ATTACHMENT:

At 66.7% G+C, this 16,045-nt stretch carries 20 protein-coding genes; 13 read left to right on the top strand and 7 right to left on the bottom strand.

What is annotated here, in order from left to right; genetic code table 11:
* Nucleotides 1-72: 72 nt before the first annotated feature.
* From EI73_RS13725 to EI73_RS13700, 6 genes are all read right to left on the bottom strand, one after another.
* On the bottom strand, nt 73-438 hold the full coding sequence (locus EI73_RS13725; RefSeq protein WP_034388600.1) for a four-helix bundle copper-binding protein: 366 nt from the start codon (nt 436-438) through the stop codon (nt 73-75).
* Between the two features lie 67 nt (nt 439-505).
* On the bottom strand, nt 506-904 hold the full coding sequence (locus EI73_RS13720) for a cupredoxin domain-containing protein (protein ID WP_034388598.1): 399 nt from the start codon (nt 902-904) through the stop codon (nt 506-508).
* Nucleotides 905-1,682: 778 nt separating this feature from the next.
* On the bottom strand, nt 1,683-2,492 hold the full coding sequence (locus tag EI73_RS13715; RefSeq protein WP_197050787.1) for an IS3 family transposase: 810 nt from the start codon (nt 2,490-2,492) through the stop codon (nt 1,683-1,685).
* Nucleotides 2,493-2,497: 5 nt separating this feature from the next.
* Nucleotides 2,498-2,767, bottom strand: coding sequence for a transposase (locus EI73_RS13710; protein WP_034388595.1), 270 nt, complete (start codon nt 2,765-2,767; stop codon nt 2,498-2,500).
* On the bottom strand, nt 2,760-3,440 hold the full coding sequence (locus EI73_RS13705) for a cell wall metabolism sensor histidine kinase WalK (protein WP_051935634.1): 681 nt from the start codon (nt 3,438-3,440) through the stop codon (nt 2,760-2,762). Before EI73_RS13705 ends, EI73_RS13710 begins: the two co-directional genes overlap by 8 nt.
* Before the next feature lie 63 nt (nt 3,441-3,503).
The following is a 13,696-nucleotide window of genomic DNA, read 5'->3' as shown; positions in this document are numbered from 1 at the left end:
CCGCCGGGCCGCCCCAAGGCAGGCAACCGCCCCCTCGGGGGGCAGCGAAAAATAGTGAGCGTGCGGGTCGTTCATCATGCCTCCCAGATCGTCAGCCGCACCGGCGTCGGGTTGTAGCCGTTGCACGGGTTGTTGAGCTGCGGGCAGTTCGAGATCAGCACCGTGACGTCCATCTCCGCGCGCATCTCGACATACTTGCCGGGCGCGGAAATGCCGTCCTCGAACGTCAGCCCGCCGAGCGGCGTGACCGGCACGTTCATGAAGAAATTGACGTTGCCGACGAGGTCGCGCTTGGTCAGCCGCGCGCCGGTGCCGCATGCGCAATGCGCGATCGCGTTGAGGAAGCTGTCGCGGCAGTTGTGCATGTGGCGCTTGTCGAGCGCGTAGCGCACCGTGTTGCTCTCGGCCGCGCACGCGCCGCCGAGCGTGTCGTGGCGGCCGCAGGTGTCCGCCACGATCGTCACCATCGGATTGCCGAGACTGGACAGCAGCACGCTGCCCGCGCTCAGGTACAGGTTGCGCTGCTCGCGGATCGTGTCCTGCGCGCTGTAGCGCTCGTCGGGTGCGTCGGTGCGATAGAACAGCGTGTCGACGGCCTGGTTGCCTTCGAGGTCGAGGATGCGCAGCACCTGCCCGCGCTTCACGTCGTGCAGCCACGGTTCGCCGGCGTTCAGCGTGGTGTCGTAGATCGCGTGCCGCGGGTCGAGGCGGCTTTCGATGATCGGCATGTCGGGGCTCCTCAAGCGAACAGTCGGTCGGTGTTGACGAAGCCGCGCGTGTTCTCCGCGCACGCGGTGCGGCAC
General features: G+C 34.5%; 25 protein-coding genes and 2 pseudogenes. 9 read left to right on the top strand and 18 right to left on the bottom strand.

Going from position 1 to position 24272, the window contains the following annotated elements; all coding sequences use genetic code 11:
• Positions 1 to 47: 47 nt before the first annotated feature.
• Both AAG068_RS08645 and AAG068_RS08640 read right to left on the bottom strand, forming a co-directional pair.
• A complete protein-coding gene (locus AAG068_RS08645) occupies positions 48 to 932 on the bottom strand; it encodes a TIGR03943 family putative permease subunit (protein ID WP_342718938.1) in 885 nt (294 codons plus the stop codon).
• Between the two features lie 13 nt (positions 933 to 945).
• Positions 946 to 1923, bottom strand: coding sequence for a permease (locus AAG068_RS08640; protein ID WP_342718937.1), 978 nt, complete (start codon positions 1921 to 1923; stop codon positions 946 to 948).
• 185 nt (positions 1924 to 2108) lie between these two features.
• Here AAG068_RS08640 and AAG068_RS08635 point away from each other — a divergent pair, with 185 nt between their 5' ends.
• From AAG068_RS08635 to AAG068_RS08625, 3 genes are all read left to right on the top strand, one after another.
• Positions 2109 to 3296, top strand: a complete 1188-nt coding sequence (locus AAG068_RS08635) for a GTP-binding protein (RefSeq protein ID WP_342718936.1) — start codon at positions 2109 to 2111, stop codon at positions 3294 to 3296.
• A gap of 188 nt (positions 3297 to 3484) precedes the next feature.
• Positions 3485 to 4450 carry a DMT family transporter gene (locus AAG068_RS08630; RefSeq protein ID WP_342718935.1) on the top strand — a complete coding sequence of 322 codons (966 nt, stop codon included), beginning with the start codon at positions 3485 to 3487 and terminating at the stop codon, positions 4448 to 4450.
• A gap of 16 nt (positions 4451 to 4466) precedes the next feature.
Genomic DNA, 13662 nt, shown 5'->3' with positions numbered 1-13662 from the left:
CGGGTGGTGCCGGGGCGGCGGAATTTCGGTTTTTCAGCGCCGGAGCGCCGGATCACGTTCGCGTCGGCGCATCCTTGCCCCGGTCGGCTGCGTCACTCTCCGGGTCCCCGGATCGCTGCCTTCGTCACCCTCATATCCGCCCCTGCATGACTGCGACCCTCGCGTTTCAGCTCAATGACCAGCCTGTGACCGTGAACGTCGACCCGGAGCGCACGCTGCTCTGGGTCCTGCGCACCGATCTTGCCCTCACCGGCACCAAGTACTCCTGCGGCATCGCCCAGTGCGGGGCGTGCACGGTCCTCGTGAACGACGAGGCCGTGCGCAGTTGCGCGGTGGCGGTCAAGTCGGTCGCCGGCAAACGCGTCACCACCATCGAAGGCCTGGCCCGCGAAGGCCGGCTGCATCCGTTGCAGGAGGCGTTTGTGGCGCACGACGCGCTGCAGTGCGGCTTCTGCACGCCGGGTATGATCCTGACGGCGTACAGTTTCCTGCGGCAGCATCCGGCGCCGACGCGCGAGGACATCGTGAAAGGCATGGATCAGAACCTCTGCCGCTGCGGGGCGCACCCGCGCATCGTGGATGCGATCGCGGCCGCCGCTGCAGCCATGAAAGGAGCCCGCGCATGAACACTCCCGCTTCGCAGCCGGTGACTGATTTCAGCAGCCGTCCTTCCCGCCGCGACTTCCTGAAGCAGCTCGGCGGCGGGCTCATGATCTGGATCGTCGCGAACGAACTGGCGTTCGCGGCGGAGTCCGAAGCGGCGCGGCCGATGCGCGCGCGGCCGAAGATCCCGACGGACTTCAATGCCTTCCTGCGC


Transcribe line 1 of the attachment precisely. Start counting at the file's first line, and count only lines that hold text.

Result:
At 66.7% G+C, this 16,045-nt stretch carries 20 protein-coding genes; 13 read left to right on the top strand and 7 right to left on the bottom strand.